The most prevalent toxin gene was found to be tst, with a prevalence rate of 51.4%, which is higher than that reported in previous studies conducted in Iran (11.6%) (12), Sweden (22%) (28), Malaysia (0.5%) (6) and Colombia (10%) (29). An interesting finding in the present study is that all the MRSA strains that harbored the tst gene were recovered from blood (80%) and wound (20%) samples. These results are in line with those of other studies which reported high frequency of the tst gene in MRSA strains isolated from blood and wound samples (12). However, a study in Malaysia (6) found that the tst gene was only isolated from respiratory samples.

Community acquired-MRSA (CA-MRSA) may be more virulent than hospital acquired-MRSA (HA-MRSA) (7). These two types can be distinguished from each other based on their virulence factors. Although pvl cannot be used as a sole marker of CA-MRSA, it is important to promptly diagnose and treat infections caused by S. aureus strains harboring the pvl gene. In the current study, the incidence rate of MRSA strains harboring the pvl gene was observed to be 21.4%, which is similar to the results of other studies that reported the prevalence to be 2% - 35% among MRSA strains (30, 31). Most of the isolates carrying the pvl gene were obtained from blood samples (66.7%), which is in contrast to the findings reported in other studies, where skin and soft tissue infections were the main presentations (30).

With regard to the other toxin genes, the eta gene was present in five isolates (7.1%) and was observed to be associated with etb in two isolates (2.9%). In the present study, the incidence rate of the eta gene was higher than that reported in other studies from Iran 0.68% (12), Colombia (3%) (29), and Malaysia (0%) (6). Unlike the results of the present study, high prevalence of the eta gene was reported in studies conducted in Czech (10%) (5) and Turkey 19.2% (32). It was observed that the incidence of the etb gene differs across studies, ranging from 0% in Colombia (29) and Malaysia (6) to 9.2% in Turkey (32).

According to the literature, S. aureus biofilm formation is regulated through expression of adhesion-related genes and mediates the spreading of antibiotic resistance. In the current study, the prevalence rates of the clfA, clfB, fnbA, fnbB, can, ebp and bbp genes were found to be 71.4%, 78.6%, 74.3%, 75.7%, 24.3%, 58.6%, and 0%, respectively. The results for the clfA and clfB genes obtained in the present study were in contrast to those reported by Ghasemian et al. (3), who reported high prevalence of the clfA and clfB genes (100%). In the present study, similar to the studies previously reported, the incidence of the fnbA and fnbB genes was relatively high (3), which shows the important role of these genes in the colonization of MRSA strains. The present study showed that the can, ebp, and bbp genes accounted for 24.3%, 58.6%, and 0% of S. aureus infections, respectively. These results are in agreement with those of other studies which found that the incidence of the bbp genes in MRSA clinical isolates was lower. These results, however, are in contrast with those reported by Ghasemian et al. (3), who found that the can and ebps genes were detected in 78% and 7% of MRSA isolates, respectively. This discrepancy in the incidence of the can and ebp genes in MRSA isolates can be explained by the type of clinical isolate and the factors which affect gene regulation that may be important in the prevalence of these genes for colonization. It is worth noting that in wound and burn infections, due to the high incidence of laminin and collagen in tissues, S. aureus isolates with overexpression of several virulence factors, such as can and ebp, can easily and rapidly bind to the specific receptors.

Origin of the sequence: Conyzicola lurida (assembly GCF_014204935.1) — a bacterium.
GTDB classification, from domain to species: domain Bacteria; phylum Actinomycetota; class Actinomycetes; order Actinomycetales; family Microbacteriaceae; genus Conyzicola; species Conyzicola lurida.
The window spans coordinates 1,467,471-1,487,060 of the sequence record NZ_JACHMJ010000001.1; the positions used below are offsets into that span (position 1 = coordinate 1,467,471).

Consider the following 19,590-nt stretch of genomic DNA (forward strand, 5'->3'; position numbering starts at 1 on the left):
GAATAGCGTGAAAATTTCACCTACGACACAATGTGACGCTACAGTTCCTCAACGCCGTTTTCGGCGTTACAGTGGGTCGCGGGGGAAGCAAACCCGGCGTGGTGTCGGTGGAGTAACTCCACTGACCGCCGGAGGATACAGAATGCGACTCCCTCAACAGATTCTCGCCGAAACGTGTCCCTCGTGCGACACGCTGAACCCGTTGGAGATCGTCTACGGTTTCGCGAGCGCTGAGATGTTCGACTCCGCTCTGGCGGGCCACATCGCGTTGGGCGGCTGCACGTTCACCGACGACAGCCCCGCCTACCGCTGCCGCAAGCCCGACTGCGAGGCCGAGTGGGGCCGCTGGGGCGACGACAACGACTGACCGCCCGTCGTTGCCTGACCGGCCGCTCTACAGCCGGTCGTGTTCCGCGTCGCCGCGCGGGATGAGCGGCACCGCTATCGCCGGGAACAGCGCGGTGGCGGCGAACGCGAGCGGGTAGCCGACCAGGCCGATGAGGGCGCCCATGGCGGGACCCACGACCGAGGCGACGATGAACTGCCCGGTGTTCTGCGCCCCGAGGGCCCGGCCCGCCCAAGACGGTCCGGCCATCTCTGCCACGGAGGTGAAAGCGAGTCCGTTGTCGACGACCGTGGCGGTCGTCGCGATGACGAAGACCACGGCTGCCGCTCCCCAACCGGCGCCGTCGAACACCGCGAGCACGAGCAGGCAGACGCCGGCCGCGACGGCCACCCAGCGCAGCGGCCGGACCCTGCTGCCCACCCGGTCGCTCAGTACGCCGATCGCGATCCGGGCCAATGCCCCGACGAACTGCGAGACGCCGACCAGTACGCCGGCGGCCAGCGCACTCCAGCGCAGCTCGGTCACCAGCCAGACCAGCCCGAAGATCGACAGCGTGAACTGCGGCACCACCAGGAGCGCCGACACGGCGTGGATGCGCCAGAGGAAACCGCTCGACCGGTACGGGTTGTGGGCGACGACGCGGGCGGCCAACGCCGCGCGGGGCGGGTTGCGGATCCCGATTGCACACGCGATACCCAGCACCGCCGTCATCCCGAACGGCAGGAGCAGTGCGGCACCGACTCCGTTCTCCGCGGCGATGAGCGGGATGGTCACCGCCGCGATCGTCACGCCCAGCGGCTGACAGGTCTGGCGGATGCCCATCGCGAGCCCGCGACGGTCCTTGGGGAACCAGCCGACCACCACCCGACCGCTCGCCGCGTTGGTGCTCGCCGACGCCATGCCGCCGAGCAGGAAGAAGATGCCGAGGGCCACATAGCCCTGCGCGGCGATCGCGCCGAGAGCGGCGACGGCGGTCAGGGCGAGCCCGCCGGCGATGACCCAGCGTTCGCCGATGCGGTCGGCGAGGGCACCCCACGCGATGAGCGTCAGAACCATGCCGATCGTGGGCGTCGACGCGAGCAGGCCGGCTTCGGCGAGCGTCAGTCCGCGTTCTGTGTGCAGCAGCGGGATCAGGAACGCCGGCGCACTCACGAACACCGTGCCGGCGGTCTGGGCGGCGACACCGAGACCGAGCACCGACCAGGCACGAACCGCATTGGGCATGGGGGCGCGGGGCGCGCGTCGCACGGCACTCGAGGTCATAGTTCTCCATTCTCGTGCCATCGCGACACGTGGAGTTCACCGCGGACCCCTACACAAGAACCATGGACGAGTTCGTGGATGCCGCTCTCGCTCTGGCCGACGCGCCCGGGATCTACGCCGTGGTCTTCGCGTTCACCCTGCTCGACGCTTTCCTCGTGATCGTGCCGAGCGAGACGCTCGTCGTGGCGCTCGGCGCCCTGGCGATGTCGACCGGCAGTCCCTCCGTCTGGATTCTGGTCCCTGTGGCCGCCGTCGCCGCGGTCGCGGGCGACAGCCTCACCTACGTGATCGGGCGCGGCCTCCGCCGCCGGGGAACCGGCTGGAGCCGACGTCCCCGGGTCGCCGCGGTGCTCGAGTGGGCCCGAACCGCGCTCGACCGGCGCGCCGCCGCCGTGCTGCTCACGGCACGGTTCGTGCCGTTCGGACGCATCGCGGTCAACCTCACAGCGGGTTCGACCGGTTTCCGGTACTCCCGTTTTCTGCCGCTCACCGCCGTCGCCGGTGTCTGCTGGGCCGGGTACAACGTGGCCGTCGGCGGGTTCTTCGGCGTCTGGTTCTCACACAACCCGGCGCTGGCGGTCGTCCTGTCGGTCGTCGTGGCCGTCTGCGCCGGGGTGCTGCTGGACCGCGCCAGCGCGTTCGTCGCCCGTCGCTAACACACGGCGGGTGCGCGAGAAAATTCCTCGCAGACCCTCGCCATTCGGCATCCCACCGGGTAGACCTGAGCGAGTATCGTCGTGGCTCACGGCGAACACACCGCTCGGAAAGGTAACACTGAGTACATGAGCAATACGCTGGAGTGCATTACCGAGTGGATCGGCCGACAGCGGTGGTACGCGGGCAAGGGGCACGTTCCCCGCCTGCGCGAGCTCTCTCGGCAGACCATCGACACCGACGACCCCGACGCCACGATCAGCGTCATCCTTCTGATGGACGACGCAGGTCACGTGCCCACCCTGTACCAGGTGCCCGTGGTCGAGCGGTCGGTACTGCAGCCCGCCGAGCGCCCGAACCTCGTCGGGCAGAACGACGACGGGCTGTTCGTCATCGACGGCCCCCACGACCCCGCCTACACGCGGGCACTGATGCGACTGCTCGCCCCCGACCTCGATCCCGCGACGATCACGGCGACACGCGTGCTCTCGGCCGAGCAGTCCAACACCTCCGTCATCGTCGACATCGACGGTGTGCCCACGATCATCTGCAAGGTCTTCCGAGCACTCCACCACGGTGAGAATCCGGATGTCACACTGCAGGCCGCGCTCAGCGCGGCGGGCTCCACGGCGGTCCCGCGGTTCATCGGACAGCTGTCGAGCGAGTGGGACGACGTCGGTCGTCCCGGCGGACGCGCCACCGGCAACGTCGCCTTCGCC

The majority of the genes examined in this study were found to be significantly more prevalent among MDR-MRSA strains isolated from blood and wound infections than from other infection sites. As previously confirmed, the clinical origins of the isolates and infection sites may be significant factors related to the ability of the isolates to form biofilms.

5.1. Conclusion

In the present study, data on the antibiotic susceptibility and the distribution of the virulence genes of S. aureus were reviewed in hospitalized patients in ICUs. The results demonstrated high prevalence of MDR MRSA strains among the isolates. The high prevalence of antibiotic resistance in the MRSA strains indicated that the antimicrobial agents currently used for treating MRSA infections may be inadequate. Therefore, it is essential for clinicians to consider the treatment guidelines for MRSA infections. It is also worth mentioning that the incidence of toxin- and adhesion-related genes in MRSA strains isolated from wound and blood samples was higher than that in strains isolated from other clinical samples. Future studies should aim at understanding the different virulence and resistance profiles, which can be vital for risk prediction and the treatment of MRSA infections.

Acknowledgements

Footnotes